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Legal Writing Handbook | Insurance | Seminar

Legal Writing Handbook

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I. Writing In The Law Office (cont.)


B. Common Grammar Problems (cont.)


Who, Whose and Whom


The who/whom issue is a big pain in the neck. Fortunately the use of whom is dying out. Unfortunately it is not dying out fast enough. Perhaps our grandchildren will not have to fool with it, but we do.

When who refers to the subject of a sentence the correct form is "who." Since we rarely think in grammatical forms, a substitution can be helpful.

Here is a hint: see if the words he, she, or they can substituted for who. If so, would be appropriate to use who in the sentence.

Whom is the objective form of the word who. See if the words him, her, or them would be appropriate.

When who introduces a subordinate clause its case depends upon its function in that subordinate clause.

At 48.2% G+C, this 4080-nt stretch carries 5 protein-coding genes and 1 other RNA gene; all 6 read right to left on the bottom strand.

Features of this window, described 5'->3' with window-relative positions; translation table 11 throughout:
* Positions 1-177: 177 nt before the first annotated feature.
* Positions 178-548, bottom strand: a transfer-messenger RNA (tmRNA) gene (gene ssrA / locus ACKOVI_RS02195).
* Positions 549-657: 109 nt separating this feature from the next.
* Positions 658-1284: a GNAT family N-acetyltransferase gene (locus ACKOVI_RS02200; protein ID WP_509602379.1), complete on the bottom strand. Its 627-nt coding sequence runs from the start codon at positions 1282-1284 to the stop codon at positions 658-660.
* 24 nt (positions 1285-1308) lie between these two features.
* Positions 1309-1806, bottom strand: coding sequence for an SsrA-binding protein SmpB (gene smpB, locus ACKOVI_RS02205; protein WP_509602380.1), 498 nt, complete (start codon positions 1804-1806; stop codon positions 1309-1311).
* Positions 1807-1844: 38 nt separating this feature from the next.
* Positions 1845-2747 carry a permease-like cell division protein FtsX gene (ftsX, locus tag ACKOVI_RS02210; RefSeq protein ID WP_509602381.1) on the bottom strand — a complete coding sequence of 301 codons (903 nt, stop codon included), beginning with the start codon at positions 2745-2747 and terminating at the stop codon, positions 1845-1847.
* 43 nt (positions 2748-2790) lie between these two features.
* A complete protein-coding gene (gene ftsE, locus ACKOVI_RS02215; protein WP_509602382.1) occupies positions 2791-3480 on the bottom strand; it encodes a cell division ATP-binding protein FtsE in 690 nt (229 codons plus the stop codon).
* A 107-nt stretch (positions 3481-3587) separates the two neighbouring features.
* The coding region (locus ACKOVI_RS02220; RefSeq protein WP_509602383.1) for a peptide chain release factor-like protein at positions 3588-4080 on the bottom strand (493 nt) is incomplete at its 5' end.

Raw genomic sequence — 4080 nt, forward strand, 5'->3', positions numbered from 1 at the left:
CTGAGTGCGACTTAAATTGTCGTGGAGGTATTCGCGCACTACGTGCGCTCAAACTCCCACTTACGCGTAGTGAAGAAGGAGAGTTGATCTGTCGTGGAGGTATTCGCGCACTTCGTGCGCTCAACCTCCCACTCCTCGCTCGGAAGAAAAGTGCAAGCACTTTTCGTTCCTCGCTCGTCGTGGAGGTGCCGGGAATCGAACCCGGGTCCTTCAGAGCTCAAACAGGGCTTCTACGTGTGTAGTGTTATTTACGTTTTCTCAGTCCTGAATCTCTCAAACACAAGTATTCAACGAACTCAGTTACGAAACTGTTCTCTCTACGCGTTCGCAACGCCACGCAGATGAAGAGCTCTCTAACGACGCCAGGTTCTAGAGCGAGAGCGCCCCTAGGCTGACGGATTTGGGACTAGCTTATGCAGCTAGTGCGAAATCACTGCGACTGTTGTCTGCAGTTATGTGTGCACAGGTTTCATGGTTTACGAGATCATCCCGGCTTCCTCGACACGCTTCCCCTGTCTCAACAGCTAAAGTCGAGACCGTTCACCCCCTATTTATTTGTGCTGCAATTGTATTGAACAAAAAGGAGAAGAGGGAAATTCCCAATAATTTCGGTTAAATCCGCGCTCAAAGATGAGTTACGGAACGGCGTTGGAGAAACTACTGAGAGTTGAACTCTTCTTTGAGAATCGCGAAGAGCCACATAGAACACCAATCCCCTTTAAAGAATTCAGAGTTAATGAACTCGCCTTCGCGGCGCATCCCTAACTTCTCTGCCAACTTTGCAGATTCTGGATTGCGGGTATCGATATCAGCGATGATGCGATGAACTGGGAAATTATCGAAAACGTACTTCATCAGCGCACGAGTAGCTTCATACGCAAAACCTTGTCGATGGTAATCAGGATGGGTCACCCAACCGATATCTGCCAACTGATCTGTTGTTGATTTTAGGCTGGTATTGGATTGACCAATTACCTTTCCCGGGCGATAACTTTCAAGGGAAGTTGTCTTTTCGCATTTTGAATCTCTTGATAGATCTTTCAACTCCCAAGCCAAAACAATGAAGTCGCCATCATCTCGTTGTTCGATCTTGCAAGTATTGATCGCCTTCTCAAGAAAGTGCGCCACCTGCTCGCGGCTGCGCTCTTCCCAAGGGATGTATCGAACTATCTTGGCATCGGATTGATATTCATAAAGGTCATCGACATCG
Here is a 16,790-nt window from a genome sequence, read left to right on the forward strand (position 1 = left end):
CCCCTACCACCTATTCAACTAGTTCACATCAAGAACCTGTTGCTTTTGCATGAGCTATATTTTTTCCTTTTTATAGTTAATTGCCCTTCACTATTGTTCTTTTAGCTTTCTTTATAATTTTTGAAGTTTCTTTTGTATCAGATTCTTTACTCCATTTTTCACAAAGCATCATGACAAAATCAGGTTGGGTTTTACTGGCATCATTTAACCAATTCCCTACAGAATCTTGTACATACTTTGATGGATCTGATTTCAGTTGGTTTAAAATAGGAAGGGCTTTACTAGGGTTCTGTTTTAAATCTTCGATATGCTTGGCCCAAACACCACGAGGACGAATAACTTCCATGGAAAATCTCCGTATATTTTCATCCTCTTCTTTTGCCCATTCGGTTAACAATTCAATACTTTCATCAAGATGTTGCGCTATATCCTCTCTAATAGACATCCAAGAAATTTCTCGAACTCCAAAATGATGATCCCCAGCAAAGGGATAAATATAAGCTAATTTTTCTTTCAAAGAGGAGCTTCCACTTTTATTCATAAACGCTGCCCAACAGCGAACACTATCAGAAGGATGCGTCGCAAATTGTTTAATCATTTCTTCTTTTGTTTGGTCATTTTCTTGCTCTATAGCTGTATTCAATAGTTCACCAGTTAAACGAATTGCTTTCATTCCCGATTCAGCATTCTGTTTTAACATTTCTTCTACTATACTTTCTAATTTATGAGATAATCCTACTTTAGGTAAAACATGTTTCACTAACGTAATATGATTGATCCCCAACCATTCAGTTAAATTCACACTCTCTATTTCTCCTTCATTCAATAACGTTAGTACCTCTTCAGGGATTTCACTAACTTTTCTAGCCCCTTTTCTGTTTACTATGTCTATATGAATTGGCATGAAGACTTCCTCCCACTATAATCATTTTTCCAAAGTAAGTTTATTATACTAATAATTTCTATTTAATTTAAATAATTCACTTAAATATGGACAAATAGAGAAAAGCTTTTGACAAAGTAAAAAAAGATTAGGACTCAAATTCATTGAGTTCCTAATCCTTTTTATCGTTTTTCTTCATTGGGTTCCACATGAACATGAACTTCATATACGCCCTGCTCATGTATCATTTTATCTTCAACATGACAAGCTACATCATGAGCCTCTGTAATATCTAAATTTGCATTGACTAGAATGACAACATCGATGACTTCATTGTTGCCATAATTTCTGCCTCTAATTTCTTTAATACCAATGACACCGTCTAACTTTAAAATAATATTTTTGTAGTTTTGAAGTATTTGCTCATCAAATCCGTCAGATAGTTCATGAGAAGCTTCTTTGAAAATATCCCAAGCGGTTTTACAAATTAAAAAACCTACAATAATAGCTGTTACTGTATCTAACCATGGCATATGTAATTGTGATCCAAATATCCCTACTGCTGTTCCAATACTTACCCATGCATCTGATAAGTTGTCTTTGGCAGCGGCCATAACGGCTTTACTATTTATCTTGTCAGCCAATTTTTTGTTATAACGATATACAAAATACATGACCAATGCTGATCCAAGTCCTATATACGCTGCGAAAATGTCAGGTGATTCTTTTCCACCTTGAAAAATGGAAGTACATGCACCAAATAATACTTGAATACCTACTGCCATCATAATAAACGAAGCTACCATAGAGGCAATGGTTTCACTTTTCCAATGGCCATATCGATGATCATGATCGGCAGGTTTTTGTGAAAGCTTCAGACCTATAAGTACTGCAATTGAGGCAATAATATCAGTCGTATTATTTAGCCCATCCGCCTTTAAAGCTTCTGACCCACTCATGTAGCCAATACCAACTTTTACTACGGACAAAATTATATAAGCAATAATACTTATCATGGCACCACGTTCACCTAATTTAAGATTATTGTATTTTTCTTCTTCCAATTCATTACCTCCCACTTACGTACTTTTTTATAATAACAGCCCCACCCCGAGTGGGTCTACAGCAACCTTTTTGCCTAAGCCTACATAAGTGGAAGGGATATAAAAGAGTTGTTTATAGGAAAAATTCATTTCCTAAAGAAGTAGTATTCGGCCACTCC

The same is true of whoever:

Give the prize to whoever wins.

Give the prize to whomever the judges choose.

The object of "to" is the phrase, not the word whoever:

Who wins? He wins.

Whom do the judges choose? The judges choose him.


Pronouns on either side of "to be" are in the nominative case. Although may people say feel that this sentence is wrong or awkward, the following sentences correctly utilize who/whom:

Who shall I say is calling?

Who is calling? He is calling.

Whom shall I introduce? I shall introduce him.
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Plural Forms of Words


Plurals of English words can be a problem, especially in written English:


Back in the days of telegrams a movie director was making a movie that called for some mongoose action. He sat down to write a note to the animal trainer. He wrote, "Bill quick bring two mongooses."

He looked at the note and decided that it did not look right and began again. "Bill send me two mongeese."

That looked worse than the first. He again tore up the note and wrote. "Bill bring over two mongoose."

That did not look right either so he finally tore that note up as well and wrote, "Bill send me a mongoose, and while you are at it send me another one."


Prudent writers sometimes reword a thought simply to avoid using a questionable or improper form of a word. Both of us have done so in our legal writing, because the old adage of better safe than sorry is not a bad motto.

An adjective modifies nouns.

An adverb modifies verbs, adjectives, or other adverbs.

 

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